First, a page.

Fast facts: What a difference the RCBIs (2006 to 2008) have madePHCRIS Infonet, Volume 15, Issue 1, October 2010, ISBN 1832 620X
The Research Capacity Building Initiative (RCBI) was established in 2000 to support University Departments of General Practice and Rural Health to provide training and support in primary health care research, particularly among local practitioners.
Since 2006, PHCRIS has been extracting data from the RCBI annual reports submitted to the Department of Health and Ageing. This summary provides a snapshot of activities and achievements over the past three years and how each year has contributed to this.
Support for researchers
Between 265 and 307 researchers ranging from pre Masters to Post doctoral level have been supported each year through the RCBI. This is in addition to the 173 Researcher Development Program (RDP) Fellows who were provided with financial and mentoring support. Increases were noted from 2006 to 2008 in the number of researchers gaining full support from RCBI.
Leveraging external research funding
RCBI funded researchers have also been very active in acquiring research funding to further support their research endeavours. Over $17million (covering 205 projects) has been obtained over the past three years with an average success rate of 66%.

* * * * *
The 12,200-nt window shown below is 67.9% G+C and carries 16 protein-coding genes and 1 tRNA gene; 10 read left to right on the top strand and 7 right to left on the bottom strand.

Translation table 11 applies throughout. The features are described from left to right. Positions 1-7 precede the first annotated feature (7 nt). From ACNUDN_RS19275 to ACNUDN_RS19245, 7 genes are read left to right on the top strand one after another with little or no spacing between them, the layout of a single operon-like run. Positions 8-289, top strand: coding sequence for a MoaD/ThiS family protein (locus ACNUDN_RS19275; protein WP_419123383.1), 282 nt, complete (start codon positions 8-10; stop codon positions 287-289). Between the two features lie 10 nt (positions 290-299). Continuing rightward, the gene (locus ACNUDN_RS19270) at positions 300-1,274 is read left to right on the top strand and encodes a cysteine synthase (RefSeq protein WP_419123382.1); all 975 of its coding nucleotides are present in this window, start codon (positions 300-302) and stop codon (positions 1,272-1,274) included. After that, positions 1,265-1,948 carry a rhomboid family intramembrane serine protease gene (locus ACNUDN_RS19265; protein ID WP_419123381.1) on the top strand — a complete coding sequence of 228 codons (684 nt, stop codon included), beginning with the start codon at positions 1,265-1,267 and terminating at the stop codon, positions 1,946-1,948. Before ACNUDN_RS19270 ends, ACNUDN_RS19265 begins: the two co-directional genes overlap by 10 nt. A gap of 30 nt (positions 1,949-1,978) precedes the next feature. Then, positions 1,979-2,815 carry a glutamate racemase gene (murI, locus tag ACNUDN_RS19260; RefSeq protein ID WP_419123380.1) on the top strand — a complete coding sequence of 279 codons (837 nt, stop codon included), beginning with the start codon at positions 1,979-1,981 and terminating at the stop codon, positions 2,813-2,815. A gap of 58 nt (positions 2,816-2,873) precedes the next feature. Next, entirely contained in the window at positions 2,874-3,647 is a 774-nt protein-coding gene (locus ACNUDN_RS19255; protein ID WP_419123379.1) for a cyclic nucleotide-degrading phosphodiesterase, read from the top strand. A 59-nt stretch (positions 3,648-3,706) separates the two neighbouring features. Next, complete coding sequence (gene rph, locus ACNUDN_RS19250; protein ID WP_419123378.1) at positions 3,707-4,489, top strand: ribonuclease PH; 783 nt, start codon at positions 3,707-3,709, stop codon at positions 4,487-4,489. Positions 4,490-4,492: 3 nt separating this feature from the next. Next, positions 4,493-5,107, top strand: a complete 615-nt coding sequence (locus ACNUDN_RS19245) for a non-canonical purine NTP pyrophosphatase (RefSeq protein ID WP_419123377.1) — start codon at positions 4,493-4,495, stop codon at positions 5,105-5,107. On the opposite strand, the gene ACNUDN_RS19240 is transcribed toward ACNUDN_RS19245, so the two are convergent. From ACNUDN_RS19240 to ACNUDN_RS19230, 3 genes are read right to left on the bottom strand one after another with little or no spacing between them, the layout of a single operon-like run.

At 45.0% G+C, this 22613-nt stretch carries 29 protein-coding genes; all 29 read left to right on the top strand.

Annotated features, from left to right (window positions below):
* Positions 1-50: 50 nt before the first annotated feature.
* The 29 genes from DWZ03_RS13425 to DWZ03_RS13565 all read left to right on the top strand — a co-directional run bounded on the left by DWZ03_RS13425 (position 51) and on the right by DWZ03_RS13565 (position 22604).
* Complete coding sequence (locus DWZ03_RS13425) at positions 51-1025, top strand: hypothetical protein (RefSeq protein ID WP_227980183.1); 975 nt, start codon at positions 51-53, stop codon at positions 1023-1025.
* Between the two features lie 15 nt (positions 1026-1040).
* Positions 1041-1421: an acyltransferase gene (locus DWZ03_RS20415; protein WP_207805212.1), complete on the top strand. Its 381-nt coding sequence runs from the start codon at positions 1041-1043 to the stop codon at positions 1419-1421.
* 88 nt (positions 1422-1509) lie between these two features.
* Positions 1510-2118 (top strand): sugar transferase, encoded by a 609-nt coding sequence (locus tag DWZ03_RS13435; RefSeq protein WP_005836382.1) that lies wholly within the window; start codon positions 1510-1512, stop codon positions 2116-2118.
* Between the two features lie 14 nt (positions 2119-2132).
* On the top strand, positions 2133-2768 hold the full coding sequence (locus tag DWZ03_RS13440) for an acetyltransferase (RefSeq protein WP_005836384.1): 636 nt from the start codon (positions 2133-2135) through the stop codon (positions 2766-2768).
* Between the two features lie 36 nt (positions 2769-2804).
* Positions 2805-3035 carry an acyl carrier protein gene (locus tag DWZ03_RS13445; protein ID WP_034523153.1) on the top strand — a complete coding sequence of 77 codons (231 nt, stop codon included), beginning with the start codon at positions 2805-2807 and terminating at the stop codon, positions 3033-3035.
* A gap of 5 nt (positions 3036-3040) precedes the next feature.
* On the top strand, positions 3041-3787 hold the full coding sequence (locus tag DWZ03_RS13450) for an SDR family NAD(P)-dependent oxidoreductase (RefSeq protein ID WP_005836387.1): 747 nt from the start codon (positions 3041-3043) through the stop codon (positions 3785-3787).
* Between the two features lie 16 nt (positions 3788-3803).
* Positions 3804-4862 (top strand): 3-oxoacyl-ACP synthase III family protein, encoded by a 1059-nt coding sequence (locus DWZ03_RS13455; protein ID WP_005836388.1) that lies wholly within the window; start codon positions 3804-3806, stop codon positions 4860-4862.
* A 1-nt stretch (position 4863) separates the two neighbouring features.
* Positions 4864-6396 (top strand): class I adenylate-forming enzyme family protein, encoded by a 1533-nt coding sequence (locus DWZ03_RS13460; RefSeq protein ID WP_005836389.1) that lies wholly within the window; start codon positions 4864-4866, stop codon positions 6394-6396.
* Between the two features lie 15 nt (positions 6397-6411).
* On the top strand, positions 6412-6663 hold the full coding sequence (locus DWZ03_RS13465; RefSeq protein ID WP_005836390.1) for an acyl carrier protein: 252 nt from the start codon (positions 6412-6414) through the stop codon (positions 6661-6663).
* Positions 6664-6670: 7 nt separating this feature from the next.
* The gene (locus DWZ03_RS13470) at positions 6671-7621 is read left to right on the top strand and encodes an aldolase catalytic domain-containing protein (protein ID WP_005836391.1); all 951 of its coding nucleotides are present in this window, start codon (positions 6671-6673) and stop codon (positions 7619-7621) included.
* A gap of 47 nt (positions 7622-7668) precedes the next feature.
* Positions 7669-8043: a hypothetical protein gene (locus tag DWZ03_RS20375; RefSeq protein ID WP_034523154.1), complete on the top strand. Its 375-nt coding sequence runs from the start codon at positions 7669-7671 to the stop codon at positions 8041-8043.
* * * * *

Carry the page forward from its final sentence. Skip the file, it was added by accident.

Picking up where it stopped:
Research outputs - peer review papers and presentations
Peer review papers have increased from 116 (in 2006) to 146 (in 2007) to 235 (in 2008), a total of 497 papers in three years. While the most popular journal continues to be the Australian Family Physician, the number of papers published in the Medical Journal of Australia has tripled in number from 2007 to 2008. The rural health journals, Rural and Remote Health and the Australian Journal of Rural Health also continue to publish papers from RCBI funded research.
There have been over 1 000 presentations in the past three years with the numbers of presentations of papers, posters, and workshops all increasing each subsequent year. Indeed, there have been more presentations at both international and national conferences - an indication of the quality of the research being done since most conference presentations are via abstract submission and peer review.
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